Moore, president of the Ethics & Religious Liberty Commission (ERLC), called the HHS rule “a responsible step toward our goal of totally separating taxpayer funds from Planned Parenthood and the abortion industry. Without abortion, there would be no Planned Parenthood because, according to their own president, it is their ‘core mission.’”
“We know this profit-driven industry, which devalues human life and exploits families, will do everything in its power to maneuver around this rule as they seek to use taxpayer dollars for abortion,” he said in written comments for Baptist Press. “That being the case, we are thankful for these regulations from HHS and continue to call upon Congress to take legislative action. We will not stop until abortion is no longer supported with even a penny of taxpayer funds.”
Marjorie Dannenfelser, president of the Susan B. Anthony List, thanked President Trump and HHS Secretary Alex Azar for guaranteeing Title X “is truly about funding family planning, not abortion.”
Title X “was not intended to be a slush fund” for Planned Parenthood and other abortion businesses, she said in a written statement.
Catherine Glenn Foster, president of Americans United for Life (AUL), commended the new rule. “It is AUL’s long-time policy position that funds appropriated or controlled by the federal and state governments should be allocated away from the subsidization of elective abortion providers and toward comprehensive and preventive women’s health care,” she said in a written release.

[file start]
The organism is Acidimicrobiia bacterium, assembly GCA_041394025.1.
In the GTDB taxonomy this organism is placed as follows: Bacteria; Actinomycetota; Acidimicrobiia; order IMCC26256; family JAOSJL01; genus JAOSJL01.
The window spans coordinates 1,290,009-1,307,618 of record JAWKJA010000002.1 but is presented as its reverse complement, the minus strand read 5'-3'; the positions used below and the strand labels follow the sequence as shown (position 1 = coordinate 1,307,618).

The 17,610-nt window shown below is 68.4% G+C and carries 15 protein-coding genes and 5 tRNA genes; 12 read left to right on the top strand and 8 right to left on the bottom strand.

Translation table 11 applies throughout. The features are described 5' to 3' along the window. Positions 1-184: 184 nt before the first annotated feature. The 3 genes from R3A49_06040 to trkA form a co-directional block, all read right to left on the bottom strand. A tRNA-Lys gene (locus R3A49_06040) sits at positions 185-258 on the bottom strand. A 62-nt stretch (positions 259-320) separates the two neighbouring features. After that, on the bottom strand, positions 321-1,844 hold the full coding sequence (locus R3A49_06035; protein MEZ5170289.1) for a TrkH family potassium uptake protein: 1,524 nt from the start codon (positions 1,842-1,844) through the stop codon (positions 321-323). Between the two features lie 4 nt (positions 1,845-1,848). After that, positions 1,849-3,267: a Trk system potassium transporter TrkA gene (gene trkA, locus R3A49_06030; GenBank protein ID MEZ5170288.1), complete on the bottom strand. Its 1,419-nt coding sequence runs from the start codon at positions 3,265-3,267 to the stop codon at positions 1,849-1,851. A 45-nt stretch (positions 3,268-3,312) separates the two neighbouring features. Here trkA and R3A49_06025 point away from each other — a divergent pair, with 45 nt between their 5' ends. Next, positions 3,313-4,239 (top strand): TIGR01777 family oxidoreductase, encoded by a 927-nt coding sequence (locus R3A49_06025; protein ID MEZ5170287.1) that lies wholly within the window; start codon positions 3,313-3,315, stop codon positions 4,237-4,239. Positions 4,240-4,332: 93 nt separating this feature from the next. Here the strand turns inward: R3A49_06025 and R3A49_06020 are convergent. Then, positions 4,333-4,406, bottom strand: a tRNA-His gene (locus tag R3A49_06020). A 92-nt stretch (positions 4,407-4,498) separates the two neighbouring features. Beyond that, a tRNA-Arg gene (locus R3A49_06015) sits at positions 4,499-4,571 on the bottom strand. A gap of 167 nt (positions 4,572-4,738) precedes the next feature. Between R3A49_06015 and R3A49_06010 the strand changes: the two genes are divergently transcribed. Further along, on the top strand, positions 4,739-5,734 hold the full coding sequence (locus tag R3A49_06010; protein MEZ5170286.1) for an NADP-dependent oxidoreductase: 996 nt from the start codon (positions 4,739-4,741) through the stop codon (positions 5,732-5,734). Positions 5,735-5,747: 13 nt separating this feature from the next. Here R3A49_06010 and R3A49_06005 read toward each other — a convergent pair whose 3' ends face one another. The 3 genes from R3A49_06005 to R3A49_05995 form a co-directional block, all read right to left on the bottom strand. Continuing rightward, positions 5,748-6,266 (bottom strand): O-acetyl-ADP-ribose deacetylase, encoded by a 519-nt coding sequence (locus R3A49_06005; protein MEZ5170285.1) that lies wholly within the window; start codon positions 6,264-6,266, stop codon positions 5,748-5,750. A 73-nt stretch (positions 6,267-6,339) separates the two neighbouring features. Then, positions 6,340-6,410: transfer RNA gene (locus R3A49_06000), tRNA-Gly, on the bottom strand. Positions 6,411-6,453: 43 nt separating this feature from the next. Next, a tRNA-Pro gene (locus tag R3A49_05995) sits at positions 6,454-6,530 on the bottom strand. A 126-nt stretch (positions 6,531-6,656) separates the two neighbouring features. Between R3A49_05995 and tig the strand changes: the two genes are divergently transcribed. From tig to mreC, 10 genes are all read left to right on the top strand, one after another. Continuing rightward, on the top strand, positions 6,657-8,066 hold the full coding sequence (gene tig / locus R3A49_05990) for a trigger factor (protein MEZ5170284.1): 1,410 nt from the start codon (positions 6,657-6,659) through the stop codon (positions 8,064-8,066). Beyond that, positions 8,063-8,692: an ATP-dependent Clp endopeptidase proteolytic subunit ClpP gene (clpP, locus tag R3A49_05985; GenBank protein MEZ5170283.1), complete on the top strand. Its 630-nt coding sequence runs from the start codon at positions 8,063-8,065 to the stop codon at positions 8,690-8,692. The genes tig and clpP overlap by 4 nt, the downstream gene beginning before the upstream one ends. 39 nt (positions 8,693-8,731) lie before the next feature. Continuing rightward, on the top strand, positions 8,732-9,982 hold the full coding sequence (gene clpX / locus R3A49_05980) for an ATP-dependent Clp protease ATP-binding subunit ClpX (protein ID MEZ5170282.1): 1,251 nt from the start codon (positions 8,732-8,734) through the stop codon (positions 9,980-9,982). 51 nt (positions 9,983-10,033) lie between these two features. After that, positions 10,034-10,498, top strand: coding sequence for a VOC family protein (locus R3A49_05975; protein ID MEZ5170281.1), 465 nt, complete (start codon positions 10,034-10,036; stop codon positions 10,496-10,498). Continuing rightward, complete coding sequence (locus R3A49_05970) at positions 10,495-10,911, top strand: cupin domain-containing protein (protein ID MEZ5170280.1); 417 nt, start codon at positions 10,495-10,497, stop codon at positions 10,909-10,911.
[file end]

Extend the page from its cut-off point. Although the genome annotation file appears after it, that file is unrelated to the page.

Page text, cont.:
Planned Parenthood officers and other abortion rights advocates decried the regulation.
PPFA President Leana Wen described the rule as “unconscionable and unethical.”
“Reproductive health care is health care and health care is a basic human right,” she said in a written statement.
In the last Congress, pro-life organizations urged Republicans to keep their promise to defund Planned Parenthood, but they were unable to do so though they had a majority in both houses and a president who supported the effort. Democrats, who back funding for abortion and Planned Parenthood, now control the House of Representatives.
In order for Planned Parenthood and other abortion performers to receive Title X funds, they must comply with the financial separation requirements within 120 days and with the physical separation mandates within a year.
The new HHS regulation also:

  • Ends the requirement that Title X recipients must provide abortion counseling and referral, but it does not prohibit nondirective counseling regarding abortion.

  • Provides protection to victims of abuse, trafficking and other forms of forced sex.

 Moore and more than 80 other pro-life leaders urged Azar in a May letter to issue a Title X rule like the one just announced by HHS.
Messengers to the 2017 SBC meeting adopted a resolution calling for defunding of Planned Parenthood at all levels of government and denouncing the organization’s “immoral agenda and practices.” One of the ERLC’s priorities in its 2019 legislative agenda is the defunding of Planned Parenthood.

2/26/2019 9:53:28 AM by Tom Strode, Baptist Press | with 0 comments